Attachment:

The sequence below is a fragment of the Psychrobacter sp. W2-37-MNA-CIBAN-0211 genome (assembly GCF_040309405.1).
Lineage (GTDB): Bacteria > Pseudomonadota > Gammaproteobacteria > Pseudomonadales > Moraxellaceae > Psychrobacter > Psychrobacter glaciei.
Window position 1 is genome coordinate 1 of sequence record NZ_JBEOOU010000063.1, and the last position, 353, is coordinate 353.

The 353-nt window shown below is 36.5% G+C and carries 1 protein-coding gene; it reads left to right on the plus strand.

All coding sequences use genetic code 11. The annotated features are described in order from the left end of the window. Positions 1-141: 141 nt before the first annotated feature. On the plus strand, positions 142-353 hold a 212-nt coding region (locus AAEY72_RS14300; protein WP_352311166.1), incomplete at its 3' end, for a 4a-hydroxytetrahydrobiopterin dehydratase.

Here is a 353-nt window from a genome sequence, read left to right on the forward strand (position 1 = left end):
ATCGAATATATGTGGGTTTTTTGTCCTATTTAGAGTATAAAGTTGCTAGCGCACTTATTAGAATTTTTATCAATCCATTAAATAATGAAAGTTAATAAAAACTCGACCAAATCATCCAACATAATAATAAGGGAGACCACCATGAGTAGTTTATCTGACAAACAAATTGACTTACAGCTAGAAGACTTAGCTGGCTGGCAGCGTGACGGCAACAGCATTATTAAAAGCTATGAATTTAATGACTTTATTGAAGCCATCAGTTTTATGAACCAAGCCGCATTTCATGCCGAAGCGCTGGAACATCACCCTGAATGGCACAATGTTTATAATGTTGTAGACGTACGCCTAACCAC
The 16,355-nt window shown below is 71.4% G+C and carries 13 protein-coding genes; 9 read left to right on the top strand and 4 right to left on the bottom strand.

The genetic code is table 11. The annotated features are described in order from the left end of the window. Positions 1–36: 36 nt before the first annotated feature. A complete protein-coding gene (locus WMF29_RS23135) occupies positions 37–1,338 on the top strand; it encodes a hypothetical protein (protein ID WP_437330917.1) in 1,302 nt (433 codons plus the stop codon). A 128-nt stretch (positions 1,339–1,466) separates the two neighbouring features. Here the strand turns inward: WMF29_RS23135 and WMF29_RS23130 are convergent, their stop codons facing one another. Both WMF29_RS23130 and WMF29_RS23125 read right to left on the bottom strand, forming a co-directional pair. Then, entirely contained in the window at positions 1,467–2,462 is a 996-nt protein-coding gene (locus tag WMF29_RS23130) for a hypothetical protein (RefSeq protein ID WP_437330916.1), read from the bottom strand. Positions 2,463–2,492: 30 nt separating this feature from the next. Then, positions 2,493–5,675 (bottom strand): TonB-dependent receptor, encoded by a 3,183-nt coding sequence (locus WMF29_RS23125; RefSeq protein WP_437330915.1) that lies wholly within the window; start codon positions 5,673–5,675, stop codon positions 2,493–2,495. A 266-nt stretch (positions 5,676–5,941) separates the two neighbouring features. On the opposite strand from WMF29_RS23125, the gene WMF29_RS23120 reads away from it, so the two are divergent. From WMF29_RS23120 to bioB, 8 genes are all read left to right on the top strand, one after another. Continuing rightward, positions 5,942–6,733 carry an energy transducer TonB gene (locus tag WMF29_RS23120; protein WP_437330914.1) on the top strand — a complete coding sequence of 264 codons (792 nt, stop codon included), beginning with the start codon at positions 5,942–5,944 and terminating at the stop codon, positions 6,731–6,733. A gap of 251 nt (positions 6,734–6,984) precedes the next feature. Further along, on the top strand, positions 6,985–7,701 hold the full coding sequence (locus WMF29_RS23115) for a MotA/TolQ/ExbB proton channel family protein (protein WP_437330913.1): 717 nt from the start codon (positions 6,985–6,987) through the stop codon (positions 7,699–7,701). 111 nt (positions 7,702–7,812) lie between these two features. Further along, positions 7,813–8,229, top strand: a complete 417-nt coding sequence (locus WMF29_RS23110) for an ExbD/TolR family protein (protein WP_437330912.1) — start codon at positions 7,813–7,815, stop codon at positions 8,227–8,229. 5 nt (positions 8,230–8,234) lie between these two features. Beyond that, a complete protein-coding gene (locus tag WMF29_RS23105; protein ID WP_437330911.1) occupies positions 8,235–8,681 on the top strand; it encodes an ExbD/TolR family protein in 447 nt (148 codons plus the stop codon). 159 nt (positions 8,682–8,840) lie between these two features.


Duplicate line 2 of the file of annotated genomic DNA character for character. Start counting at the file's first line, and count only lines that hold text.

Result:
Lineage (GTDB): Bacteria > Pseudomonadota > Gammaproteobacteria > Pseudomonadales > Moraxellaceae > Psychrobacter > Psychrobacter glaciei.